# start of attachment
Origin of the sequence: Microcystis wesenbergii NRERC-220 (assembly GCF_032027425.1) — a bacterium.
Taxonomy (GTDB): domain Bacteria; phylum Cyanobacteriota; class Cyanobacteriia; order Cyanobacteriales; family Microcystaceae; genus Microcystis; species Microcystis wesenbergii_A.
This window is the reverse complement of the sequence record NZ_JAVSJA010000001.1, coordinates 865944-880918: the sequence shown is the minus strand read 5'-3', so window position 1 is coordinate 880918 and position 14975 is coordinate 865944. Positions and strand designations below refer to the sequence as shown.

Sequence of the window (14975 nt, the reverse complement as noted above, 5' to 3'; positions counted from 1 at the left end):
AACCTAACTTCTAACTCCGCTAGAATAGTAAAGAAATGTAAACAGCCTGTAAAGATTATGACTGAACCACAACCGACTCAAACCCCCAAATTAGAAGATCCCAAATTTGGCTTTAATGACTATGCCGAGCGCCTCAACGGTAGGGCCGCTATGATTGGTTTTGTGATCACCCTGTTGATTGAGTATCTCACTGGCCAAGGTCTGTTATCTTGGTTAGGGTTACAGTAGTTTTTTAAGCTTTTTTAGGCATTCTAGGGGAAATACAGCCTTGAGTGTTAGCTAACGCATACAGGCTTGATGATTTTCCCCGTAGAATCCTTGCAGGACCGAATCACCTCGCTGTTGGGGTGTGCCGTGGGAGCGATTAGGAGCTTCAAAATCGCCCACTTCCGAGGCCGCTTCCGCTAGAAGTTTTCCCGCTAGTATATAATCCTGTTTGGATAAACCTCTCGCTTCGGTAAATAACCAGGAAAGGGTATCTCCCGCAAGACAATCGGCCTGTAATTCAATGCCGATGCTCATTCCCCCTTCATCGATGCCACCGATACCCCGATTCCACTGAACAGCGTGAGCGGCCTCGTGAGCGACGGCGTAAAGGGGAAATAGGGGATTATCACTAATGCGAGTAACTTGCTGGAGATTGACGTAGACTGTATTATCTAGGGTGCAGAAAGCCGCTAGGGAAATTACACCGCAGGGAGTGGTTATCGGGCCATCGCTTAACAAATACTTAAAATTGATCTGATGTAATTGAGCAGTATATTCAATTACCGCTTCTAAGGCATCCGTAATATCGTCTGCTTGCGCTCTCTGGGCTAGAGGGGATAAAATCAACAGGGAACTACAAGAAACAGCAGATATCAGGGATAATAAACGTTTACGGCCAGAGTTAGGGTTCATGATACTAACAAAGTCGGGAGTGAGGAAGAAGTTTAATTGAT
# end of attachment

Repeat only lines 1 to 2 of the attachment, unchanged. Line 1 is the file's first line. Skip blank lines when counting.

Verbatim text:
Origin of the sequence: Microcystis wesenbergii NRERC-220 (assembly GCF_032027425.1) — a bacterium.
Taxonomy (GTDB): domain Bacteria; phylum Cyanobacteriota; class Cyanobacteriia; order Cyanobacteriales; family Microcystaceae; genus Microcystis; species Microcystis wesenbergii_A.